ISSUE 90  |  London Design 2013

New Farrow & Ball Colors Inspired by the Dorset Coast

September 19, 2013 5:00 PM

BY Alexa Hotz

When Farrow & Ball says they’re releasing nine new paint colors, what else is there to do but get out the sander and a roll of blue tape? Walls and furniture beware, it might be time for an update.

The recently released colors are a combination of four neutrals, two darker shades and three brights (brights like Nancy’s Blushes, a color named after a “mystery Nancy”). Most of the colors draw inspiration from the Dorset coastline: fossils, mud, and words from old dialects of the region. The colors themselves are as convincing as their names: who can pass up a shade called Mole’s Breath? Especially when that color is the richest of grays; a color the Dutch masters would have fought over. Here we showcase five of our favorites, see the others: Nancy’s Blushes, Dimpse, St. Giles Blue, and Purbeck Stone at Farrow & Ball.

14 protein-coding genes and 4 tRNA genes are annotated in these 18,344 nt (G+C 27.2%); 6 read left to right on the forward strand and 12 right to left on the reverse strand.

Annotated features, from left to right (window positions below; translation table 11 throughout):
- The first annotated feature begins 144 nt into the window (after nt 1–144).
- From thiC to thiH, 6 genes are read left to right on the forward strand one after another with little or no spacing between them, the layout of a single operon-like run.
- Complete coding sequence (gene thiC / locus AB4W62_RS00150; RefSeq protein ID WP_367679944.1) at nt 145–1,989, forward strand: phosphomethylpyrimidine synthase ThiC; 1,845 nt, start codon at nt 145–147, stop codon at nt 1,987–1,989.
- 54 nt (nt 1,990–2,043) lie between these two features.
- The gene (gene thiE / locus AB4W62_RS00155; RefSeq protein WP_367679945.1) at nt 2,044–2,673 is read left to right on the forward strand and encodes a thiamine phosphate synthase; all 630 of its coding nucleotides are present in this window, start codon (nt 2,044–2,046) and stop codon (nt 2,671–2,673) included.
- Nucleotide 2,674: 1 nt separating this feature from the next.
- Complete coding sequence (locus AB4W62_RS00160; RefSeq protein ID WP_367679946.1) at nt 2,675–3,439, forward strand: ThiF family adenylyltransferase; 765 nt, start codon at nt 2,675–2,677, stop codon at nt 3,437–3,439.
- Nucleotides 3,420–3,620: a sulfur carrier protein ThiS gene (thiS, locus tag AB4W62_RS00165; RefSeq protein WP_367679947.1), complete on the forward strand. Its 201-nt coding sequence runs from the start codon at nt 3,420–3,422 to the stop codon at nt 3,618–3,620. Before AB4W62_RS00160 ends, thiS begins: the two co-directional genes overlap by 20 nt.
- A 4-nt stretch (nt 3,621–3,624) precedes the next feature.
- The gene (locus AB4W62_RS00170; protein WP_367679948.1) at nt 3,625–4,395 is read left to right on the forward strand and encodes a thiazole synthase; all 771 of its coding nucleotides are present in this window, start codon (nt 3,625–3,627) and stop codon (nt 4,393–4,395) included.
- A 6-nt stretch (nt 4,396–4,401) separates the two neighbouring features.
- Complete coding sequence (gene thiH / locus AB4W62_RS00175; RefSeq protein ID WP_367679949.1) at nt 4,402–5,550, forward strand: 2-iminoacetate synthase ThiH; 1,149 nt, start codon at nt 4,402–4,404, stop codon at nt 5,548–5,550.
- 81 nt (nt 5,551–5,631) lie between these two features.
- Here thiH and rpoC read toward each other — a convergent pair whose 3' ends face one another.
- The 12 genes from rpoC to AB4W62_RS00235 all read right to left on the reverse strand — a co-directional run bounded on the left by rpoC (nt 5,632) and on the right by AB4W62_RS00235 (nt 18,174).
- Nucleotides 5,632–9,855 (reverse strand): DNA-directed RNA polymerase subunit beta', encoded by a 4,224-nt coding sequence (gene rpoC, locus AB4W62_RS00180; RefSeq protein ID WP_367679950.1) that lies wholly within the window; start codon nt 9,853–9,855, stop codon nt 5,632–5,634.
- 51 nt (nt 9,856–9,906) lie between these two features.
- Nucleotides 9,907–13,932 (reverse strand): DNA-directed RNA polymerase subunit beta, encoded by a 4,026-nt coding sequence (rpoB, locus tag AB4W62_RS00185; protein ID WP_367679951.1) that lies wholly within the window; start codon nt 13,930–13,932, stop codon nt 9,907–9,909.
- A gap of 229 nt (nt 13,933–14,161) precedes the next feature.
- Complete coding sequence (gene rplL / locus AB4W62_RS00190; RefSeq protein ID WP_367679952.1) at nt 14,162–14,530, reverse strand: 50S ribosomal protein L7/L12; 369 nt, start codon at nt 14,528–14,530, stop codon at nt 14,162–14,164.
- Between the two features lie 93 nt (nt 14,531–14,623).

Above: Ammonite No. 274 is a color reminiscent of fossils found along the Dorset coast

Above: Porcelain spoons dipped in the new paint shades.

Above: Stiffkey Blue No. 281 is inspired by the colorful mud at Stiffkey beach in Norfolk.

Above: On the wall is a versatile white, Wevet No. 273, named after the old Dorset term for a spider’s web.

Above: Mole’s Breath No. 276 is linked to its cousin, Farrow & Ball’s popular Elephant’s Breath, but in the darker shade of a mole’s coat.

Above: Yellowcake No. 279 is a revivalist paint color, a yellow much like the one used in kitchens of the 1960s.

Embarking on a new paint project? Get inspired with our Palette & Paints section, then learn the down and dirty tricks in Expert Advice: 12 Essential Tips for the Perfect Paint Job.